I get so excited I run to tell Kin.  She had already heard from her husband about some neighbor requesting the paint color. Her husband and Jane's have days ago met while we are out here making the discovery. We are both sort of awe struck about this connection.  Kin is indeed a person I have felt deeply about for years, watched her a lot as a child when she and my son played silently for hours, two quiet blond haired brown eyed children, and then she and Corina became best pals.  I feel that Kin and Jane will meet, they both promise. They could have been neighbors for years and never made this realization, Kin doesn't especially know where I went to college and with whom.

I think Carl Jung would be happy with the color of paint.

Tuesday, September 16, 2014

Arriving at Tinkertown

What I learned form the cowboy poetry reading at Tinkertown, a roadside attraction near Sandia Crest, is this.  It came to me as I stood up, facing 30 friendly faces, and about to read three poems on my life out west for a Cowboy Music and Poetry Festival.  If the child who loved horses, who rode Mr. Bones at Milt Selznik's stable at Schenly Park on Beechwood Blvd. on Sundays, riding around that ring for what seemed like, and probably was, years, coulda seen me.  If that child could have seen me dressed in my pink spangled cowgirl shirt, and reading next to a real cowboy singer, Steve Cormier, a storyteller, Slim Randles and historian, Bob Julyan, she would have been so happy.

It was my first visit to Tinkertown, and profoundly fun.  What is Tinkertown, you might ask and why do you keep repeating the name?  It is a roadside attraction, and that is good enough, lovingly gathered or carved dioramas of cowboy gatherings, Navajo villages, and a circus, all assembled by the wild Ross Ward, gone these 12 years from early onset Alzheimer's, but vibrant and well tended as his legacy.  It also has a great and award winning book now, Leaving Tinkertown, by Ross's daughter, Tanya Ward Goodman and published by my dear UNM Press.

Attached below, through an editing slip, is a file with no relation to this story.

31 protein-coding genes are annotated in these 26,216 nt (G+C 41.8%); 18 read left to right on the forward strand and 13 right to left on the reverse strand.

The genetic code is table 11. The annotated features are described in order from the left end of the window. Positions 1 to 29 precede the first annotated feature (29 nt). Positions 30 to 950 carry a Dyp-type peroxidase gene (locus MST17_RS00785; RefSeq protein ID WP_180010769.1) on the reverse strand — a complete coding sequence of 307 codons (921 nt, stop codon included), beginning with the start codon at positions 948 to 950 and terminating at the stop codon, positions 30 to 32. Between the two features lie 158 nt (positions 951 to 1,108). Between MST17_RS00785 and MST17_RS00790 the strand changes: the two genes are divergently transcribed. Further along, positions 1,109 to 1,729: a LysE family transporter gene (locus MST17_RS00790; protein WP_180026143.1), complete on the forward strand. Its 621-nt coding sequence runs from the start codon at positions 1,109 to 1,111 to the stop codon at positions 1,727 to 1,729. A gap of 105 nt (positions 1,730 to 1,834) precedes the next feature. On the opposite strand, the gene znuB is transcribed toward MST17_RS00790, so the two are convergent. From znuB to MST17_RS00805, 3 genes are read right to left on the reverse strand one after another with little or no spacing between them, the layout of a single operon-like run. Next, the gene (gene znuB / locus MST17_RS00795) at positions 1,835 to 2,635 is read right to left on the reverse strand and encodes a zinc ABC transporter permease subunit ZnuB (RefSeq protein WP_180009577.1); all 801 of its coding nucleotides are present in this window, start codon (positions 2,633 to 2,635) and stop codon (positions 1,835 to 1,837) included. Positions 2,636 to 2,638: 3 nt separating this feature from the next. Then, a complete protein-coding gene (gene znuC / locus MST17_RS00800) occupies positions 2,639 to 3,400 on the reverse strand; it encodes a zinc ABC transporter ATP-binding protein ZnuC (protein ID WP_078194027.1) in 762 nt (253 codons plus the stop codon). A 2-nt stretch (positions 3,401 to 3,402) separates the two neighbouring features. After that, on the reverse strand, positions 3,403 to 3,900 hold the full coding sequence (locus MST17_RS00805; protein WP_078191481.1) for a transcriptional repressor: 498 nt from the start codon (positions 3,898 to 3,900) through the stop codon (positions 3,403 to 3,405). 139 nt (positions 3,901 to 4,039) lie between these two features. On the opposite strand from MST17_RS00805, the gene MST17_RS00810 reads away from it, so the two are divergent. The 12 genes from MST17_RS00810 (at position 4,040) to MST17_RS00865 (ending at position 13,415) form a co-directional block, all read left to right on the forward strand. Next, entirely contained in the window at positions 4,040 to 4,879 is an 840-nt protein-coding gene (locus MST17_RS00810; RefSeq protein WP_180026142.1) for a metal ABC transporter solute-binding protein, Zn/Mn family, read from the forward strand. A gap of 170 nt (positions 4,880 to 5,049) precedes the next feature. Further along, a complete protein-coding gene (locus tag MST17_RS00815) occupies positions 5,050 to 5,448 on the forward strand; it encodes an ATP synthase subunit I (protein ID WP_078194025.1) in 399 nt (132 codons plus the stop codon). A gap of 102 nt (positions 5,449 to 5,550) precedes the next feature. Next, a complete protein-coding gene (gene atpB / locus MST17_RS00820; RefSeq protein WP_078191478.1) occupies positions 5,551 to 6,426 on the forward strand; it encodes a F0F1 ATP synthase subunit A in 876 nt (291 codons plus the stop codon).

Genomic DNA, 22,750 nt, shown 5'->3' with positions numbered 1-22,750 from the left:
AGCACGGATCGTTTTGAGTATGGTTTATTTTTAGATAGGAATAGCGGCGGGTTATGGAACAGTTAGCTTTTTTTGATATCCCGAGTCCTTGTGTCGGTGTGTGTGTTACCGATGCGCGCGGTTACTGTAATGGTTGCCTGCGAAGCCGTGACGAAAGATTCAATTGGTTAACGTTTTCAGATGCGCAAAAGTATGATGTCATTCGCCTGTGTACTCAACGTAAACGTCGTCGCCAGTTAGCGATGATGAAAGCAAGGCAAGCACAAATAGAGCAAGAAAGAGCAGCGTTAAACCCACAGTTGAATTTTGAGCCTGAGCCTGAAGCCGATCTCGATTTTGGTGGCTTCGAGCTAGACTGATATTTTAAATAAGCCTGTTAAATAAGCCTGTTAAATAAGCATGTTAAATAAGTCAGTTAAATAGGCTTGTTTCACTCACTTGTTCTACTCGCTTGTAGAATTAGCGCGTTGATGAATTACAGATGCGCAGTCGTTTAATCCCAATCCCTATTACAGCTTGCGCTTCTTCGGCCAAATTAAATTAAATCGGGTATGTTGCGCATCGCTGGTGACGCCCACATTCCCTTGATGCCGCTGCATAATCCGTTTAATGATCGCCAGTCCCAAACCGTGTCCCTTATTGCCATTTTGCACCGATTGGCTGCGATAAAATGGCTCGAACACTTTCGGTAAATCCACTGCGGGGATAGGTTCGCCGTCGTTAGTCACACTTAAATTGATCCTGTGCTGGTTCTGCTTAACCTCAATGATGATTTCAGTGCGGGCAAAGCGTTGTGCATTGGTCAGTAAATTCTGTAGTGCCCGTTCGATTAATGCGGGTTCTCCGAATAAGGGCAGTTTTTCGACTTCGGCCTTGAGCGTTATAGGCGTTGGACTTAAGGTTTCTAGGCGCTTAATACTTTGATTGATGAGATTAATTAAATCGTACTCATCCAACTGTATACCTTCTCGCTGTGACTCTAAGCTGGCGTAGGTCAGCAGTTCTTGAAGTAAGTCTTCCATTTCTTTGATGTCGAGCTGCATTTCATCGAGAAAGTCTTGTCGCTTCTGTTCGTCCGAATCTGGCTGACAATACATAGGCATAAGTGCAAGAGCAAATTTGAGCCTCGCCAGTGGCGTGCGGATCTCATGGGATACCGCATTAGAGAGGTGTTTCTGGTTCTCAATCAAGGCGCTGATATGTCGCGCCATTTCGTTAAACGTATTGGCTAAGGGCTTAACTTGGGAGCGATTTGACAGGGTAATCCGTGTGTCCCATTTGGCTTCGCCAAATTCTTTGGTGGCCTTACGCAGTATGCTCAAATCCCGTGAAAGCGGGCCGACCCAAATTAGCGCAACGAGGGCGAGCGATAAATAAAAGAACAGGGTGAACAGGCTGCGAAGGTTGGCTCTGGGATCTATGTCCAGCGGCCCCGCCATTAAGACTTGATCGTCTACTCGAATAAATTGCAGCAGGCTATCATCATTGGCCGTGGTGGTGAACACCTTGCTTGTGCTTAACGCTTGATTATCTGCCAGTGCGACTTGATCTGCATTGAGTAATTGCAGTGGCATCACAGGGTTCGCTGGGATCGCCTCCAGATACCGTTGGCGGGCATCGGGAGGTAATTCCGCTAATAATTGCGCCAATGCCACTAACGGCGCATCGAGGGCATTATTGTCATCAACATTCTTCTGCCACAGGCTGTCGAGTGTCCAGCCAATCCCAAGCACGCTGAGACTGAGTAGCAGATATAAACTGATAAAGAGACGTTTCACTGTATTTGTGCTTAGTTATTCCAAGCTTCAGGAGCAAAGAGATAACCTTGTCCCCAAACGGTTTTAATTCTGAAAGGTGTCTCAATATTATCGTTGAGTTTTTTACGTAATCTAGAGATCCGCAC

Tinkertown with its bottle walls and sailing ship, you'll just have to make the trip to see it. It's a family affair, kept alive by Carla Ward, his widow, and staffed by various family members.  I was so touched by the invitation to read, the book, the great welcome with snacks (or "nacks" as my granddaughter says) and the care taken to preserve this roadside gem.  I got my fortune read two times by the fortune teller who costs a quarter.  We followed around a Chinese family with two engaged and adorable children.  Next time I'm taking the grand kids.

The reading netted hundred of dollars for the local East Mountain High School debate team. I netted
a great day cruising with my side kick, Big Mike, and bought a little tunic at a shop called Heaven in Madrid.  When you enter the Belgian shopkeeper says, "Welcome to Heaven."  It sorta was that kinda day.

You CAN get there from here. Go through Madrid, stop for coffee at Java Junction where intelligent and interesting young staff will chat you up, the go another 23 miles to the Sandia Crest Road  and another 1.5 miles to Tinkertown.

That little girl in Pittsburgh is so much happier now. She even recalls that Milt Selznik lived to one hundred and got on a horse for his birthday.  He was the Jewish cowboy of my childhood.  The day became a heaven of people who followed their bliss, the cowboys, Ross Ward, Milt Selznik, and my own calling to poetry.  Viva Tinkertown.  Long may it give smiles and fortunes.

Monday, August 11, 2014

Almost Heaven, Española

I have been singing that John Denver song, Country Roads, all week. I live on one, and it has washed out several times but my husband, Mike, has been the Awesome Road Warrior and gotten it fixed so Dezbah can get to an interview, I can have writing group here, and that is where my head has been. It's only been two months since I caught up with myself on this blog.  I have been lap swimming about three to four days a week and I write lovely blog entries as I swim, but don't have paper in the deep end.

"Paper in the Deep End,"  (Book title?)   Anyhow, I want to tell you about Española again.  Today as an example. Española i's like that nursery rhyme my parents always said about me: 

   "There was a little girl, who had a little curl,

     right in the middle of her forehead.  
     When she was good she was very, very good. 
     When she was bad she was horrid."

Bad, we know.  Bad is heroin, alcohol, meth, a slap in the face or a gun. I know people who will not go there, not just Santa Feans, but some who live in my hood.  I have a line in an old poem I wrote, "You've got to get in and get out before eleven, before the weekend with its steady chug." I think all the bad and sad people sleep in.